OXFORD, England, Dec. 9 (UPI) -- British scientists said Monday they discovered unexpectedly that a drug already approved to treat a rare genetic disorder also might work as a male contraceptive.
A birth control pill for men could result from these findings -- which were made in mice -- with fewer side effects than others in development, they said.
"Quite a large proportion of men want to share responsibility for birth control," Aarnoud van der Spoel, a medical biologist at the University of Oxford, told United Press International. "As this compound has been through all the toxicology studies, it would not take as long for this compound to go through development."
Current options for male contraception are limited to condoms, vasectomies and warmth applied to the testicles, none of which presents a comfortable mix of effectiveness or reversibility. The male birth control drugs closest to market in the United States and Europe attempt to stop sperm production by blocking the secretion of testosterone, the male reproductive hormone.
However, "there are a number of side effects of testosterone replacement -- weight gain and mood changes," van der Spoel explained. "Most of the synthetics also cannot be taken orally, and need to be injected or given as implants, with all those drawbacks."
Male contraception potential was not on the research team's agenda when members investigated the drug NB-DNJ, which chemically mimics sugar. The medicine was approved recently in Europe to treat Gaucher's disease, a rare disorder in which the body cannot break down sugary fats normally. Instead, the "glycolipids" build up to abnormal levels in the liver, spleen and at times brain for potentially fatal results. NB-DNJ hampers the biochemicals that add sugar to these fats.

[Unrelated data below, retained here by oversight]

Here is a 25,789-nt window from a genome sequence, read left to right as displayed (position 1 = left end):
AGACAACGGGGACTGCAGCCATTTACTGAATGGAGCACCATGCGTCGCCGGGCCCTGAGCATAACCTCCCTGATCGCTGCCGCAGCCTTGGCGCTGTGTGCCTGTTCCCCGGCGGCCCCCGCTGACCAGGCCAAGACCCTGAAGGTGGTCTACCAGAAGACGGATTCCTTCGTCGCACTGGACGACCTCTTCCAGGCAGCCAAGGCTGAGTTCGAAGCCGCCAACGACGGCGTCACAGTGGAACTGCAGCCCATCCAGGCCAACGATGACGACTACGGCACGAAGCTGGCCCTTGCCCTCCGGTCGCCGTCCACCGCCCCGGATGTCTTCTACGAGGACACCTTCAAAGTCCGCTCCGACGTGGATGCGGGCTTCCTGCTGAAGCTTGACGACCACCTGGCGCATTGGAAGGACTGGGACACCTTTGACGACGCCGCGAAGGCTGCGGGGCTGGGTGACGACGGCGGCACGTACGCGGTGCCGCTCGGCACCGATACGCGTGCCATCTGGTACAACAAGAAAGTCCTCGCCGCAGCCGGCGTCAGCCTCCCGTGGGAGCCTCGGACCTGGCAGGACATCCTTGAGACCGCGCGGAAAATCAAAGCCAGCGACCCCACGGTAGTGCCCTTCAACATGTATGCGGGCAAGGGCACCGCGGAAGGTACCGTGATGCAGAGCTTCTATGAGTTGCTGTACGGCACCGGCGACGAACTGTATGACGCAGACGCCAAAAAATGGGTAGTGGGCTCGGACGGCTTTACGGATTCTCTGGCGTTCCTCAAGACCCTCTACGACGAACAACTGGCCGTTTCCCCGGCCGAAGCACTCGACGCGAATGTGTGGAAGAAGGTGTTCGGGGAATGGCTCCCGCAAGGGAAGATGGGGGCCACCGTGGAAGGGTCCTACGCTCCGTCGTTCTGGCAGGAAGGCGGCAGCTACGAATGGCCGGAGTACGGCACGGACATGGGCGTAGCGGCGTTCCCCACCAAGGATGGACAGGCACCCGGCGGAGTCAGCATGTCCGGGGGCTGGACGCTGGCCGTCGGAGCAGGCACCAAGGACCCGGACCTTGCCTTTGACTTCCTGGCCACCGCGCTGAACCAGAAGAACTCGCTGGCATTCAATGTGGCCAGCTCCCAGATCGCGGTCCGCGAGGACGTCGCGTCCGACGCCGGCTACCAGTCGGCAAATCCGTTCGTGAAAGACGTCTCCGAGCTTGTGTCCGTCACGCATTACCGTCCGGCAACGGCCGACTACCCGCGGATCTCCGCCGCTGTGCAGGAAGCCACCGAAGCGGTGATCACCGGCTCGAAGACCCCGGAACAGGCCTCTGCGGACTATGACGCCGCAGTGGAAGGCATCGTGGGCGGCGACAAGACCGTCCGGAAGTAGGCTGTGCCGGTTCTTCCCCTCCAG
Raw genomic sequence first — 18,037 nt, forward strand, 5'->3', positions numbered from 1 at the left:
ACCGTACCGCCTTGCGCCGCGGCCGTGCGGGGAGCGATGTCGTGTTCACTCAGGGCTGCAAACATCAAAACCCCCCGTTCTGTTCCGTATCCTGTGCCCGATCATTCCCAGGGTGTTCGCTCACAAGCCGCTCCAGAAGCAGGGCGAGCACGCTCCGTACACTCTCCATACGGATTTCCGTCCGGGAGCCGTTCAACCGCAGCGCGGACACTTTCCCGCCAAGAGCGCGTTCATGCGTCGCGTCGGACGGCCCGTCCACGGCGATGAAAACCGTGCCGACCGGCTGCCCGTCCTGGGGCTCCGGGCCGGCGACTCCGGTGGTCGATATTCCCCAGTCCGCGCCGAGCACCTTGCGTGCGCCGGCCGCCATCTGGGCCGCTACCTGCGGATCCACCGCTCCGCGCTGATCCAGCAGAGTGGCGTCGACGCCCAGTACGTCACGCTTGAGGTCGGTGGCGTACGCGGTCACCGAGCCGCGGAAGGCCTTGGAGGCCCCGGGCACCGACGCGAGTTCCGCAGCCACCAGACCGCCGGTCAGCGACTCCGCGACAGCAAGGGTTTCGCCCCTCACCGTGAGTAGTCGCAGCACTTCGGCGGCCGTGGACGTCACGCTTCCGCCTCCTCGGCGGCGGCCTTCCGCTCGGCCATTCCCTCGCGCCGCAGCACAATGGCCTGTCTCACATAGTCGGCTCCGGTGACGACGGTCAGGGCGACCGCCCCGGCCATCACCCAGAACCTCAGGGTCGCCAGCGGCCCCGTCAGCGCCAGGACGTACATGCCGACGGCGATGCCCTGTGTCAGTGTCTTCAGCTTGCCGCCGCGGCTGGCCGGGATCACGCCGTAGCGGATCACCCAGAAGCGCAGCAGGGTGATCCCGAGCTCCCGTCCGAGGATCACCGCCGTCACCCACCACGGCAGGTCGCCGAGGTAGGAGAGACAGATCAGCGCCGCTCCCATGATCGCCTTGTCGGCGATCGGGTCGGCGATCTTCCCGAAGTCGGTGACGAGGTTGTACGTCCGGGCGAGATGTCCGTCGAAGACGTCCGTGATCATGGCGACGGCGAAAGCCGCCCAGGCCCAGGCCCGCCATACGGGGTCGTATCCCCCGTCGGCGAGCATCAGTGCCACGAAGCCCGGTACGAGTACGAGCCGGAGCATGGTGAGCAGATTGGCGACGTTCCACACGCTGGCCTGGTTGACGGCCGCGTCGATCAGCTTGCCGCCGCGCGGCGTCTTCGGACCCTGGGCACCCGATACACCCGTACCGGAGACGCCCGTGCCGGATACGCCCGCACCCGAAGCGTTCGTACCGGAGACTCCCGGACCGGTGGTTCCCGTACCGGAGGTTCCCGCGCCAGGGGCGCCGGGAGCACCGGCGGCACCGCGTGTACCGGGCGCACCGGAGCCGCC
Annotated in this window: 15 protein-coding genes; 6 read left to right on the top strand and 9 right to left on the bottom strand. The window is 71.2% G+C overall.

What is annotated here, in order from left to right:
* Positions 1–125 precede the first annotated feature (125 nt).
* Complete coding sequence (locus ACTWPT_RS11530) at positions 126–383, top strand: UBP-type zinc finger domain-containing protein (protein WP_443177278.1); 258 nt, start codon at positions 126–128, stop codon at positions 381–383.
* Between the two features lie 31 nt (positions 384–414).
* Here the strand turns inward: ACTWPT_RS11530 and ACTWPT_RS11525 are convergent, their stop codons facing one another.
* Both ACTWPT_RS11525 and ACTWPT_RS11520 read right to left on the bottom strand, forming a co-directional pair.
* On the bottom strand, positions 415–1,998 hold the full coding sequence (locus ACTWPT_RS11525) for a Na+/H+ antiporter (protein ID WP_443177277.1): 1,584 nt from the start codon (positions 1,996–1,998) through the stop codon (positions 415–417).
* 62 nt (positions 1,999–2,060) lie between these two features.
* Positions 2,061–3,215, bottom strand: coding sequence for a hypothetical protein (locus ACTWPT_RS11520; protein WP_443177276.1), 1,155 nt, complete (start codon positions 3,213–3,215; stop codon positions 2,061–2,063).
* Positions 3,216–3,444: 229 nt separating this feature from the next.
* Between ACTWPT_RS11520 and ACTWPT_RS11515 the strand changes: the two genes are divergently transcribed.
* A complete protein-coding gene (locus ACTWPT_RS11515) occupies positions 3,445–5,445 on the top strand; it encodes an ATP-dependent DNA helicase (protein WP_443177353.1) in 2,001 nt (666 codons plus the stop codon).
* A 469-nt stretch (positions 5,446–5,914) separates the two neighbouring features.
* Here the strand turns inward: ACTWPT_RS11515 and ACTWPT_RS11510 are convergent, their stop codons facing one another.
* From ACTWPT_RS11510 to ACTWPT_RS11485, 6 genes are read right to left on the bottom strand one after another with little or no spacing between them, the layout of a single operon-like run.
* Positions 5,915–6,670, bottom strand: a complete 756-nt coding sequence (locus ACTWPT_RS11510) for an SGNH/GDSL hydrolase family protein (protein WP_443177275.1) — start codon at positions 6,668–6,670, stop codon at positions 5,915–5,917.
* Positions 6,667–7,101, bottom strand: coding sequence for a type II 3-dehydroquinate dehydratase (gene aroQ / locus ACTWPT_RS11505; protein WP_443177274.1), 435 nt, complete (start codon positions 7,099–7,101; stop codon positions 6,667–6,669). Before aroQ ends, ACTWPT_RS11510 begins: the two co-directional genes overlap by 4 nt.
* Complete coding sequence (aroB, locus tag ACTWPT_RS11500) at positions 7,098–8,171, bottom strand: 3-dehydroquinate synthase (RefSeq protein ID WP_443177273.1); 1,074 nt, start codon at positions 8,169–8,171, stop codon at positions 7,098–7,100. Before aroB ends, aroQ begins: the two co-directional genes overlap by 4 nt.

Researcher Mylvaganam Jeyakumar was trying to set up breeding pairs among mice treated with the sugar mimic.
"This was necessary because (Jeyakumar's) normal breeding stock, not drug-treated, did not produce sufficient numbers of offspring. Then he saw that the drug-treated mice did not reproduce at all," researcher Frances Platt recalled.
Hundreds of mice consumed the drug with their chow for up to six months. After three weeks, males were rendered completely infertile at doses 10 times lower than those used for Gaucher's patients, with no effect on sexual behavior or hormone levels. The sperm of mice treated with the drug had a range of defects, including abnormally shaped nuclei and in some cases tails coiled around the sperm head. The drug had no effect on female fertility. Human patients taking the drug have been warned of possible contraceptive effects.
The contraceptive effect was fully reversed four weeks after males were taken off the sugar mimic. Besides male contraception, the only side effect known of the sugar mimic is diarrhea, since the drug inhibits sugar-sensitive proteins in the bowels. Other male contraceptives in development also do not target hormones, but NB-DNJ has less severe side effects.
Although scientists have known sperm have specialized glycolipids, the researchers do not yet understand how NB-DNJ affects sperm formation.
"Of course there is a long way to go to demonstrate that what happens in mice is applicable to men and safe," researcher Henry Moore said. Abnormally large doses of the drug resulted in unexplained weight loss, for instance.
Platt said her team currently is investigating the effects of long-term use of the sugar mimic.
"This represents the type of research finding that has long been hope for, where responsibility for family planning can be shared between the male and the female," said reproductive medicine scientist Christopher De Jonge of the University of Minnesota in Minneapolis.
"The compound does require additional study in terms of its side effects. One to note is diarrhea, and how severe it could get is not clear. Certainly if one is experiencing dysentery, his libido might not be as it is otherwise."
(Reported by Charles Choi, UPI Science News, in New York)